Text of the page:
Felis ISSN 2398-2950

Deep pyoderma

Contributor(s): Ian Mason, David Scarff

Introduction

  • Bacterial infection affecting the dermis and possibly the subcutis, sometimes causing systemic illness; lesions can be local or generalized. Rare, except subcutaneous abscesses.
  • Cause: predisposed by immunosuppression, eg FeLV or FIV infection demodicosis   Demodectic mange, endocrinopathy, trauma, may be idiopathic.
  • Signs: papules, pustules, furuncles, discharging sinuses; bacterial infection of dermal and subcuticular tissues; scarring where lesions have healed.
  • Diagnosis: history, clinical signs, microscopy, histopathology, bacteriology.
  • Treatment: identification of cause, antimicrobial / antibiotic therapy.
  • Prognosis: depends on cause.

Pathogenesis

Etiology

Generalized folliculitis, furunculosis

Anaerobic cellulitis

  • See cellulitis.
  • Trauma, eg bites, puncture wounds.
  • Foreign body.
  • Surgery.
  • Burns Burns.
  • Neoplasia Skin: neoplasia.
  • Indwelling catheter.

Subcutaneous abscesses

  • Bite wounds.

Bacterial pseudomycetoma

  • Trauma, eg bite wounds.
  • Foreign body.
  • Usually coagulase-positive staphylococci.
  • Multiple organisms may be involved, eg Pseudomonas spp, Proteus spp, Streptococcus spp, and Actinobacillus spp.

Mycobacterial granuloma

Actinomycosis

  • Rare, several species implicated.

Actinobacillosis

  • Rare, Actinobacillus lignieresii.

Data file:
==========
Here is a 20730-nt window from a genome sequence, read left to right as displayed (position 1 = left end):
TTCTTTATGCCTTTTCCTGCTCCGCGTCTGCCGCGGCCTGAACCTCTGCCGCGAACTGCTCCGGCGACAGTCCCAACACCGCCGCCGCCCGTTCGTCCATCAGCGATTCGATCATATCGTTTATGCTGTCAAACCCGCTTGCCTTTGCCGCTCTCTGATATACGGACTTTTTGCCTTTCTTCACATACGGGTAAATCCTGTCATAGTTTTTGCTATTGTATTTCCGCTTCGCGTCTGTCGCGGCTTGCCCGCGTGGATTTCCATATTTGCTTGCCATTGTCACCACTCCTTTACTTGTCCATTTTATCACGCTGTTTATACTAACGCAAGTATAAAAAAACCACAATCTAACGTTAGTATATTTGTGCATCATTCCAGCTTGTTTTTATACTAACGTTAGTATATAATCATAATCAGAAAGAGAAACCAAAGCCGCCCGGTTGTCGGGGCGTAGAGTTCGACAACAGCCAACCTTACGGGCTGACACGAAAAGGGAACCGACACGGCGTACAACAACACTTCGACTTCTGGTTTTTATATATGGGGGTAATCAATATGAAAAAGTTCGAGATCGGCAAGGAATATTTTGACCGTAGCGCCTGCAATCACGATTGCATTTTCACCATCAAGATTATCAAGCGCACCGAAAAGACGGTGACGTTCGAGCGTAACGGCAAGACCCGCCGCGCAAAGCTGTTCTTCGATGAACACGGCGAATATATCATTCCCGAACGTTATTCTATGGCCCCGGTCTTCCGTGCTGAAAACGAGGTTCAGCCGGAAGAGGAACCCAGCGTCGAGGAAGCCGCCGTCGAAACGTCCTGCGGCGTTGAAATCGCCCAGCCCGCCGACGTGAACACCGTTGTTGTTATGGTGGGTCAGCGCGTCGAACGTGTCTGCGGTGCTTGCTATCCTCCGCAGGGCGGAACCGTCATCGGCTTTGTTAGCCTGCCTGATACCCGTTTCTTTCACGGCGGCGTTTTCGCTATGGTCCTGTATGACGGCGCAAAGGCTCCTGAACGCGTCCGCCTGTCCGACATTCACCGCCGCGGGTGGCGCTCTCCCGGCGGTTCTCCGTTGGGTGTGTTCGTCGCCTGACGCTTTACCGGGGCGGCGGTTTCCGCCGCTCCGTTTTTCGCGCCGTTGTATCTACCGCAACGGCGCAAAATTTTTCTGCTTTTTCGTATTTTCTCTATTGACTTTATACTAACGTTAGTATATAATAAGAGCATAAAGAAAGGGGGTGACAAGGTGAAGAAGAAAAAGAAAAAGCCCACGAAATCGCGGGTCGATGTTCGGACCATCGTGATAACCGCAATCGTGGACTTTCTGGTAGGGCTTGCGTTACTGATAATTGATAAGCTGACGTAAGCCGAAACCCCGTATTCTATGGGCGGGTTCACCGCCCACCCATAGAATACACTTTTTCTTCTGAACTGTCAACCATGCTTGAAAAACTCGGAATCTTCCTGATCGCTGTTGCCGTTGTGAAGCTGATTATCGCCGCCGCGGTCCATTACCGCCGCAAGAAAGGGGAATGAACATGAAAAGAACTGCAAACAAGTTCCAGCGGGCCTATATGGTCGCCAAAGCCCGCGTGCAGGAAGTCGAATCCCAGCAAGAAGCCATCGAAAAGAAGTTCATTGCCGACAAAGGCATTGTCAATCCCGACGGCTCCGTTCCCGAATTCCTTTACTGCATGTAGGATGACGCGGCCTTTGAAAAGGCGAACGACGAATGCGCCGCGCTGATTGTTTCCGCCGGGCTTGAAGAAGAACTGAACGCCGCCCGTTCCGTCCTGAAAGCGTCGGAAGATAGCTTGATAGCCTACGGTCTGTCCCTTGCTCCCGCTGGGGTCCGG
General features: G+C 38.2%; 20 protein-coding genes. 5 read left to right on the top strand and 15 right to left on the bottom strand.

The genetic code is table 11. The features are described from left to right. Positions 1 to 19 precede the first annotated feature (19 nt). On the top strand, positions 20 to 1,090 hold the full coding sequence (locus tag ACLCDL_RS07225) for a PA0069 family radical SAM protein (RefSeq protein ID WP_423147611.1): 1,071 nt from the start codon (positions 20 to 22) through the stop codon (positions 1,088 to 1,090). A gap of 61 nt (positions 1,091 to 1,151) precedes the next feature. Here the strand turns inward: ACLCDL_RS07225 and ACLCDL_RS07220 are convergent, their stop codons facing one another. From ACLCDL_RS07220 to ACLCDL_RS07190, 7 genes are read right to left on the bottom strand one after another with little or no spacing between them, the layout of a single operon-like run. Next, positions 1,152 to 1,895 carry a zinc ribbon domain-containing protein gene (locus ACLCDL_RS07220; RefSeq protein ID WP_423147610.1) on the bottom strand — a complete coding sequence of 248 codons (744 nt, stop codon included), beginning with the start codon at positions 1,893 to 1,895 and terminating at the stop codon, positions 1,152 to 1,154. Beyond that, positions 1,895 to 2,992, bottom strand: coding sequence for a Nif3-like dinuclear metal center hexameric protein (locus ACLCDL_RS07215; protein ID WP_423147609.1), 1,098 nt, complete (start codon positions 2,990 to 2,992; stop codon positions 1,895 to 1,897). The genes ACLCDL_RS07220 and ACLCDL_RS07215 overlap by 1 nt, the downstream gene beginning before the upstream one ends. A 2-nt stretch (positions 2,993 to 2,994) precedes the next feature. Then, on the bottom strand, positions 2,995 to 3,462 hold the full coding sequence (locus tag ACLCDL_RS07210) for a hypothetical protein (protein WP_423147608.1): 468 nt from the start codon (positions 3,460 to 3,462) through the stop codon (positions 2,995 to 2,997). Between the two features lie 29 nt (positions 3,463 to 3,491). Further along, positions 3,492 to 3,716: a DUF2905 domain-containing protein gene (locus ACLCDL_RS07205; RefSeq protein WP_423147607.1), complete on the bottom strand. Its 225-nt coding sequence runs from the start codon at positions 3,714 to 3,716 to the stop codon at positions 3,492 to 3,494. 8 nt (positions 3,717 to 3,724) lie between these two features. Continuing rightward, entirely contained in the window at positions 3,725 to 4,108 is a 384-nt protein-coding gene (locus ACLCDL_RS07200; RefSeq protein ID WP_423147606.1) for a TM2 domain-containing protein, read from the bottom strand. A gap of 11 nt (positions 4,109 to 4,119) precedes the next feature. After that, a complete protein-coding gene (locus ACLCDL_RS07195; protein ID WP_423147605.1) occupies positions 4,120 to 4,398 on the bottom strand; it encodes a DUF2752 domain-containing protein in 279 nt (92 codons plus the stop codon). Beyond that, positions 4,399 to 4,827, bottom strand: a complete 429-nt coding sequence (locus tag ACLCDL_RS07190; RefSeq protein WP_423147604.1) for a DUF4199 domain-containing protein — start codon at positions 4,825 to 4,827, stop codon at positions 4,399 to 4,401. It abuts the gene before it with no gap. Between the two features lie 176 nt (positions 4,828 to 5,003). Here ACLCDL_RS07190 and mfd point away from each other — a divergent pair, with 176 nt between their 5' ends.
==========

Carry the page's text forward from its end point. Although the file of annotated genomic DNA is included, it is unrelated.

Nocardiosis

Predisposing factors

General

Pathophysiology

  • Superficial pyoderma   →   deeper into follicles (folliculitis)   →   rupture of follicular wall   →   pyogranulomatous perifolliculitis or furunculosis in dermis and subcutis   →   extension along tissue planes   →   fistulae on surface or cellulitis and panniculitis in subcutaneous and fatty tissues.
  • Bacteria commonly involved include: staphylococci  Staphylococcus sppProteus spp , Pseudomonas spp Pseudomonas sppE. coli  Escherichia coli.

Diagnosis

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Treatment

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Prevention

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Outcomes

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Further Reading

Publications

Refereed papers

  • Recent references from PubMed and VetMedResource.
  • Kennis R A, Wolf A M (1999) Chronic bacterial skin infections in cats. Comp Contin Educ Pract Vet 21 (12), 1108-1115 VetMedResource.
  • Carro T, Pedersen N C, Beaman B L et al (1989) Subcutaneous abscess and arthritis caused by a probable bacterial L-form in cats. JAVMA 194 (11), 1583-8 PubMed.
  • White S D, Ihrke P J, Stannard A A et al (1983) Cutaneous atypical mycobacteriosis in cats. JAVMA 182 (11), 1218-22 PubMed.


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